His­tory

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Tech­nol­ogy in the Coun­try House

Mar­i­lyn Palmer and Ian West (His­toric Eng­land and the Na­tional Trust, £60)

THE OPEN­ING se­quences of Down­ton Abbey fea­tured a set of sprung ser­vants’ bells, filmed at the Na­tional Trust’s Canons Ashby in Northamp­ton­shire. Wou ld a coun­try house, mod­ernised by Amer­i­can money at the be­gin­ning of the 20th cen­tury, re­ally still have em­ployed such an old-fash­ioned method of sum­mon­ing staff?

Elec­tric bell boards had ar­rived in some houses as early as the 1860s, when elec­tric light was in­stalled; by flick­ing a flag into a lit­tle win­dow marked with the name of the room where the bell had been pressed, it showed clearly where a ser­vant was needed. No more study­ing the vi­bra­tions of a me­chan­i­cally pulled bell. On the other hand, one of the hand­somest suites of sprung bells is to be found at Man­der­ston Hall in Ber­wick­shire: a dou­ble row of 56—not in­stalled un­til 1903–05.

Such de­tails are among the ar­cana of coun­try-house base­ments and ser­vice courts to be found in this fas­ci­nat­ing vol­ume. Although this is not the first time the sub­ject of do­mes­tic tech­nol­ogy has been aired, rarely has it been stud­ied with such rigour. Don’t ex­pect the suave prose style of a Mark Girouard; this is more of an ar­chae­o­log­i­cal sur­vey of what sur­vives—from model farms to rid­ing schools, early shower baths to wa­ter clos­ets and, in­deed, sewage works (there are il­lus­tra­tions both of a sur­viv­ing ex­am­ple and a plan).

One can only mar­vel at the in­ge­nu­ity of our an­ces­tors and the elab­o­ra­tion of means re­quired to sup­port a highly evolved life­style. When ladies change their dresses five times a day and men wear starched shirt fronts with their evening dress, laun­dries are bound to be Her­culean, not only in elec­tri­cally pow­ered wash­ing ma­chines and spin dry­ers (driven from over­head belts), but heated dry­ing cab­i­nets and stoves to heat the many sizes of flat iron.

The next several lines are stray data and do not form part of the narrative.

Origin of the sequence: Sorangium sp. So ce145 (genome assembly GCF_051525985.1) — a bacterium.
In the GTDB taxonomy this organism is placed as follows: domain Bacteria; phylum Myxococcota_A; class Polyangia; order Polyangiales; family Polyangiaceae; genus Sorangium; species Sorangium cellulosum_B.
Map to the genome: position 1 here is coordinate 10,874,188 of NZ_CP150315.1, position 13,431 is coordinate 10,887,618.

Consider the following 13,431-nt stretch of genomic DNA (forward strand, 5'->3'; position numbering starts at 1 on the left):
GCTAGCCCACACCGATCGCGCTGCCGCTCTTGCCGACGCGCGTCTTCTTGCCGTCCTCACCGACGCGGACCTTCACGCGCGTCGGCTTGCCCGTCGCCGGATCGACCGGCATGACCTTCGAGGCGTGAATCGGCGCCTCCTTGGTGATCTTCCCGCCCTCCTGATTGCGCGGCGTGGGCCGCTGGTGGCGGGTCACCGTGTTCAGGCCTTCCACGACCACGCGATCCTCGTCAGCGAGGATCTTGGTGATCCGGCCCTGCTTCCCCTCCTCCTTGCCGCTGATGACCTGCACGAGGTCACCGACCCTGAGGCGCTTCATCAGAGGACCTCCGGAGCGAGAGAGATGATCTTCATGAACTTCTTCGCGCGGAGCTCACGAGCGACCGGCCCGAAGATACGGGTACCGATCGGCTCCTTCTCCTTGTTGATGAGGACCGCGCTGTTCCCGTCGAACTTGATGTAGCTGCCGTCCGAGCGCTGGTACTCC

Wa­ter, such an im­por­tant con­sid­er­a­tion in the sit­ing of early houses, caused no end of head scratch­ing when a house was lo­cated away from a ready sup­ply. Given the ex­pense of lead, elm pipes were used un­til cast iron was pre­ferred in the mid 19th cen­tury. Then, there was the prob­lem of dis­tribut­ing wa­ter through the house, solved, at Clive­den, by a prom­i­nent and hand­some wa­ter tower. In the 1780s, the sec­ond floor of Aud­ley End was equipped with a coal gallery, to which a sup­ply of coal could be hoisted from the gar­dens; this pro­vided hot wa­ter, although ser­vants still had to carry it by hand. ‘It is alien to the na­ture of an English­man of stand­ing to the bed­rooms to en­velop him­self in lux­ury,’ wrote the turn-of-the-20th­cen­tury Ger­man ar­chi­tect Her­mann Muthe­sius, and few of the in­no­va­tions de­scribed in this book can have, by them­selves, de­liv­ered a high level of com­fort; only a large staff of well-trained ser­vants could do that.

But a good ar­chi­tect ne­glected noth­ing that could make a house run more ef­fi­ciently—wit­ness the two ser­vants’ stairs at Lan­hy­drock: a stone one, for hulk­ing great men car­ry­ing trunks to stomp up, and a wooden one for the maids, dain­tily trip­ping to bed­rooms. The chap­ters on fire pre­cau­tions and lifts cover un­trod­den ground. (See Her­itage of In­dus­try pro­mo­tion, page 97.) Clive Aslet

Ar­gand oil lamp from the 1780s

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